View Full Version : Lightwave - Shadow,Lighting and Exposure issues.

02-13-2011, 05:28 AM

I recently opened a thread regarding shadow issues, but I felt there were some more topics we could cover so that not only me but everyone who doens't have indept knowledge can learn from the pro's here. Lets get started =)

I've put up a render covering the topic I'd like to focus on.

Incase necesserary here are my scene specifics:

The Scene is lit with a single Directional Light, and very simple textures for the poles(Just Colors). Building Probe HDRI was used as texture environment to create the reflection in the Poles, aswell as the floor.

Render settings are Radiosity, AO, Directional Rays, Volumetric Radiosity.

100 Intensity, 4 Bounces, 150 RPE. Camera settings are basic.

http://img593.imageshack.us/img593/4394/newteksetup.jpg (http://img593.imageshack.us/i/newteksetup.jpg/)

Shadow, Lighting and Exposure.

Let's start with Shadow.

1. In the image you can see the shadows are very hard and crispy not soft and smooth or faded out as some prefer to have them.

This is obviously because of the directional light from a perspective position. There is an option to set the shadow fuzziness and quality manually in the light option, however this is grayed out. Do you know how to activate it? The Shadowmap in the render globals is set to activated.

If you have any experience when it comes to messing around with shadows, perhaps how the different lights give of shadow effects or tips and tricks, or even a webtutorial. Please dont hesitate to post it here.

2. Lighting

This is a vast topic and kind of hard to narrow down. If we stick to the topic of lighting without any usage of HDRI image, a simple scene such as the one you see in the image above. Your lighting tips would be greatly appreciated. You prefer to use 3 point lighting? Single light? As always any tips tricks you learned that you feel is useful that you'd like to share?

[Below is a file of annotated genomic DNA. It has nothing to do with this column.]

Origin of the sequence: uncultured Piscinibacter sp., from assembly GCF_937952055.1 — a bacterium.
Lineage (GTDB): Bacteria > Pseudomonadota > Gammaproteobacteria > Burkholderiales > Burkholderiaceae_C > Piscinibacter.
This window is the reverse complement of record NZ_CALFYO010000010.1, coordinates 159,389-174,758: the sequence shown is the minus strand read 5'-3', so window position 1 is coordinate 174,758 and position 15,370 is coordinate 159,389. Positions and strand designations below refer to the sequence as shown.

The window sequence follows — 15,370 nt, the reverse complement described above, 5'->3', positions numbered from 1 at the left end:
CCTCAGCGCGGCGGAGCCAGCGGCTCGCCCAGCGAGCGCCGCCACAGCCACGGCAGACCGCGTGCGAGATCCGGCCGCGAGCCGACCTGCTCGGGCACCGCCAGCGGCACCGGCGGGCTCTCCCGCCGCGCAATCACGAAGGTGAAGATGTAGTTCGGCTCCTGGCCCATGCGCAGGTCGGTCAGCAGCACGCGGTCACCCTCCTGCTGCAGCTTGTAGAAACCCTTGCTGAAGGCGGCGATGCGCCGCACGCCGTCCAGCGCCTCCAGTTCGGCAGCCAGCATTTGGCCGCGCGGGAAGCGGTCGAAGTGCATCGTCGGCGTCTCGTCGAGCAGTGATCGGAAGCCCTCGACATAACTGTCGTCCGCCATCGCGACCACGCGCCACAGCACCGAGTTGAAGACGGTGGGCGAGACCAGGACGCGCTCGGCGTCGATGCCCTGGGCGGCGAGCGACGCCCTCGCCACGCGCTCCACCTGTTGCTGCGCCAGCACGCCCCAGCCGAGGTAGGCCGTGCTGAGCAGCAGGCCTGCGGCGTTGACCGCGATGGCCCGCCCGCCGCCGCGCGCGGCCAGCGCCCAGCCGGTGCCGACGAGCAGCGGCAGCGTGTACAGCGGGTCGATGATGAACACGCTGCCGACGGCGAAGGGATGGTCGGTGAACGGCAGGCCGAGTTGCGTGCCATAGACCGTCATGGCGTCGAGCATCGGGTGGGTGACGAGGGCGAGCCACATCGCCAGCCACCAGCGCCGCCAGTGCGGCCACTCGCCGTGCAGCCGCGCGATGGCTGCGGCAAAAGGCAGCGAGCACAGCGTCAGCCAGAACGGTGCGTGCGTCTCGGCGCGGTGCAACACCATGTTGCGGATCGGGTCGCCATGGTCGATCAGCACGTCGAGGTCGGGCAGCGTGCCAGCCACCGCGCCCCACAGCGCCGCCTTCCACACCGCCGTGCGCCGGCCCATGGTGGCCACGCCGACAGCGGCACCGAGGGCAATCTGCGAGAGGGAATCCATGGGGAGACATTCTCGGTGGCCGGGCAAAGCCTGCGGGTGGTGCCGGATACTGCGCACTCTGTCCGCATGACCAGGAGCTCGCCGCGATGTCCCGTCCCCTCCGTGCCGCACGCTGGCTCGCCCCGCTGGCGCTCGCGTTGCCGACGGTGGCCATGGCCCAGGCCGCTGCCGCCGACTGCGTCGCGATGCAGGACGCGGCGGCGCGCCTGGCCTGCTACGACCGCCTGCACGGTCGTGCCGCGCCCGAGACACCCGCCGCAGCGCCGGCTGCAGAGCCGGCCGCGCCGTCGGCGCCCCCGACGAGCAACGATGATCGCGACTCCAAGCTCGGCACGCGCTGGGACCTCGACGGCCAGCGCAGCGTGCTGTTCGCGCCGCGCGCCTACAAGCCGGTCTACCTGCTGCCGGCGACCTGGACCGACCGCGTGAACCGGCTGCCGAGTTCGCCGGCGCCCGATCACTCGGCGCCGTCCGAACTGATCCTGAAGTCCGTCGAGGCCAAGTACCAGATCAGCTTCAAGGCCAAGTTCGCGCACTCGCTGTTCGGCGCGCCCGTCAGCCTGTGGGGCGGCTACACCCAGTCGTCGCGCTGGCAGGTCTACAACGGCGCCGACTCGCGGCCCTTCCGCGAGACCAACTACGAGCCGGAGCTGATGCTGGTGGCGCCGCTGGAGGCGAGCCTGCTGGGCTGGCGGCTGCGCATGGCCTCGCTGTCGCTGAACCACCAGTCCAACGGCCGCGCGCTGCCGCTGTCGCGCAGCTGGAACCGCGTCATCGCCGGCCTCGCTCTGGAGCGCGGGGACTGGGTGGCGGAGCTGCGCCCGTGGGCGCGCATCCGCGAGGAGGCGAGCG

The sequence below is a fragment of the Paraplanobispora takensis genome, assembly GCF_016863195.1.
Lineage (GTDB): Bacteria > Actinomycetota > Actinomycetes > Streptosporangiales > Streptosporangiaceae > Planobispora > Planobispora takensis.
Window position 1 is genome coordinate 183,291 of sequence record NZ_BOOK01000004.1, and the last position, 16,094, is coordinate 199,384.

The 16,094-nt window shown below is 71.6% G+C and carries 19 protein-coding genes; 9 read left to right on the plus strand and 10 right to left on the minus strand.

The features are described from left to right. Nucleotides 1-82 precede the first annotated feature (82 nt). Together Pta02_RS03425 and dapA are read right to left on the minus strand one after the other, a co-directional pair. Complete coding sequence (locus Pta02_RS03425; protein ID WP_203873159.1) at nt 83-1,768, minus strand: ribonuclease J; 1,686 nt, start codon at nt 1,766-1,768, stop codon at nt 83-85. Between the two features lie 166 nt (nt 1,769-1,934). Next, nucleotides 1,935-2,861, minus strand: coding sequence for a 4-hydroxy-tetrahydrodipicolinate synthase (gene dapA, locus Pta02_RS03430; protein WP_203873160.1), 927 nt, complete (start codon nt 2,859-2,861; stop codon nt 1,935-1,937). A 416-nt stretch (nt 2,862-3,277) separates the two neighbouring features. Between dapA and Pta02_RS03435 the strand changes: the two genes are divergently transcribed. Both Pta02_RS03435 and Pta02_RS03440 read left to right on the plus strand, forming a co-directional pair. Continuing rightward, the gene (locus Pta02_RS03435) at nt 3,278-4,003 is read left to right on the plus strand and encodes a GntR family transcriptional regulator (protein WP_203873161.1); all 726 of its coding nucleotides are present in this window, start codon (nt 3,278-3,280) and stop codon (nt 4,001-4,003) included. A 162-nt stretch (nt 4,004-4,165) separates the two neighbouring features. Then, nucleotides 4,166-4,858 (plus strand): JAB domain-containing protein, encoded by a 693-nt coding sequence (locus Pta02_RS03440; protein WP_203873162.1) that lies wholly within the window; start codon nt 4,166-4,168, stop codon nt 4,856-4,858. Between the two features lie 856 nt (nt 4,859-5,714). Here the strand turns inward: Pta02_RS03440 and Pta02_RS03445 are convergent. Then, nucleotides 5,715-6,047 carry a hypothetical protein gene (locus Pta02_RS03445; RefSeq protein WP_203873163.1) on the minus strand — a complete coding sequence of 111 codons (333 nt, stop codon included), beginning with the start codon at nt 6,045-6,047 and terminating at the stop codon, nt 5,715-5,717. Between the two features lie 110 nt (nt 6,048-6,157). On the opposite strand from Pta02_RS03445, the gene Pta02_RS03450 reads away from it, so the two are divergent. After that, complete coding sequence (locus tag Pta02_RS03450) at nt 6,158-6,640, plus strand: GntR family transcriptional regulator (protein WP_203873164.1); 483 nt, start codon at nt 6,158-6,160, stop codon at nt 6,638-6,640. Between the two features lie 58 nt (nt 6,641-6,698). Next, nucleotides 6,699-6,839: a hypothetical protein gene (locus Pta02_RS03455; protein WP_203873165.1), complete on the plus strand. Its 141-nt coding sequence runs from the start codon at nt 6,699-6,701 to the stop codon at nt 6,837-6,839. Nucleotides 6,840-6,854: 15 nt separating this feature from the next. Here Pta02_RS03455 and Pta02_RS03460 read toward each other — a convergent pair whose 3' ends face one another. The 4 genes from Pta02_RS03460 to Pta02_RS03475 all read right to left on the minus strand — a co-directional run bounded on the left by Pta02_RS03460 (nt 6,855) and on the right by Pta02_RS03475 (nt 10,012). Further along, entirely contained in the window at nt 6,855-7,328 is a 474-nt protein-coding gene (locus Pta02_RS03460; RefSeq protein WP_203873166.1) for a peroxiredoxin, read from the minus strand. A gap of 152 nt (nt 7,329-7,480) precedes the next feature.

How do you get around the issue of grainy shadows, or grainy lighted scene without adding in more light or raising the light strenght and creating a stronger exposure than necessary.

3. Exposure

A problem I sometimes encounter is unrealistic exposure such as the white spots coming off the pole as I marked of in the image (White Shadows).

What causes this, and more importantly how do you get rid of them?

Also someon with indept knowledge explaining these functions of LW's renderglobal.

Interpolated (IP) -
Volumetric Radiosity (VR)-
Directional Rays (DR) -

And least adaptive sampling. Explaining threshold and oversample.

I have a link for you to read if you're interested in rendering it's quite useful for alot of things especially rendering with HDRI, and light setups. Taken from newtek.


02-13-2011, 05:46 AM
If you want to learn about radiosity you can read this guide. http://www.except.nl/lightwave/RadiosityGuide95/